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Today's Stichomancy for Robert Redford

The first excerpt represents the element of Air. It speaks of mental influences and the process of thought, and is drawn from Philebus by Plato:

presented themselves from time to time. The earlier discussions about universal ideas and definitions seem to have died away; the correlation of ideas has taken their place. The flowers of rhetoric and poetry have lost their freshness and charm; and a technical language has begun to supersede and overgrow them. But the power of thinking tends to increase with age, and the experience of life to widen and deepen. The good is summed up under categories which are not summa genera, but heads or gradations of thought. The question of pleasure and the relation of bodily pleasures to mental, which is hardly treated of elsewhere in Plato, is here analysed with great subtlety. The mean or measure is now made the first principle of good. Some of these questions reappear in Aristotle, as does also the

The second excerpt represents the element of Fire. It speaks of emotional influences and base passions, and is drawn from Ann Veronica by H. G. Wells:

more than usually delicate-featured, and more than ever like an obdurate child.

"She doesn't know."

"She does."

"I can't imagine what makes you fly out against everything like this," said Miss Stanley to her niece.

"What is the good of talking?" said her brother. "She must go her own way. A man's children nowadays are not his own. That's the fact of the matter. Their minds are turned against him. . . . Rubbishy novels and pernicious rascals. We can't even protect them from themselves."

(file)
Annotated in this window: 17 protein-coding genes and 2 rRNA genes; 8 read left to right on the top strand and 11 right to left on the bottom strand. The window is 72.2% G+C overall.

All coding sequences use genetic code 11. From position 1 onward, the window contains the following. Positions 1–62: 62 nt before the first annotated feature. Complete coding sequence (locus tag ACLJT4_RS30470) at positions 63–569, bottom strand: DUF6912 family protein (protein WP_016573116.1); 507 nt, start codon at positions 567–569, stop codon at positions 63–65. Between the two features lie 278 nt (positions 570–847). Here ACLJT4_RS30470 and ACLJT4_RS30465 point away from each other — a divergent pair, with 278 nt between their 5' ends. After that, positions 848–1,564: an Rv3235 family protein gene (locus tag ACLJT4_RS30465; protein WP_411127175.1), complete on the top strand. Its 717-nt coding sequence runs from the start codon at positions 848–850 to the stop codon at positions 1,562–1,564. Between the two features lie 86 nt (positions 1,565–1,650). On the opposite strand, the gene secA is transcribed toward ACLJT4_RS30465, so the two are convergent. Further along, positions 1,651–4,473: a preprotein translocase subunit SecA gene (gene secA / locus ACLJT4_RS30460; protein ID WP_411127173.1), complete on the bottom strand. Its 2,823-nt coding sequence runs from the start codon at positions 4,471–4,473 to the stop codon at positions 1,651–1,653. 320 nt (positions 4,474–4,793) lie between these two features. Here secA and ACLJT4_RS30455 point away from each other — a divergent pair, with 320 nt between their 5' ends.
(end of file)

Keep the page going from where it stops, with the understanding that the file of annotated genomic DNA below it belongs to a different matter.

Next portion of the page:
The third excerpt represents the element of Water. It speaks of pure spiritual influences and feelings of love, and is drawn from To the Lighthouse by Virginia Woolf:

not even William Bankes.

Mrs Ramsay had planned it. Perhaps, had she lived, she would have compelled it. Already that summer he was "the kindest of men." He was "the first scientist of his age, my husband says." He was also "poor William--it makes me so unhappy, when I go to see him, to find nothing nice in his house--no one to arrange the flowers." So they were sent for walks together, and she was told, with that faint touch of irony that made Mrs Ramsay slip through one's fingers, that she had a scientific mind; she liked flowers; she was so exact. What was this mania of hers for marriage? Lily wondered, stepping to and fro from her easel.

To the Lighthouse
The fourth excerpt represents the element of Earth. It speaks of physical influences and the impact of the unseen on the visible world, and is drawn from The Village Rector by Honore de Balzac:

question of the law of primogeniture,--the lasting honor of the only bold statesman the Restoration has produced, namely, the Comte de Peyronnet. To reconstitute the nation through the family; to take from the press its venomous action and confine it to its real usefulness; to recall the elective Chamber to its true functions; and to restore to religion its power over the people,--such were the four cardinal points of the internal policy of the house of Bourbon. Well, twenty years from now all France will have recognized the necessity of that grand and sound policy. Charles X. was in greater peril in the situation he chose to leave than in that in which his paternal power has been defeated. The future of our noble country--where all things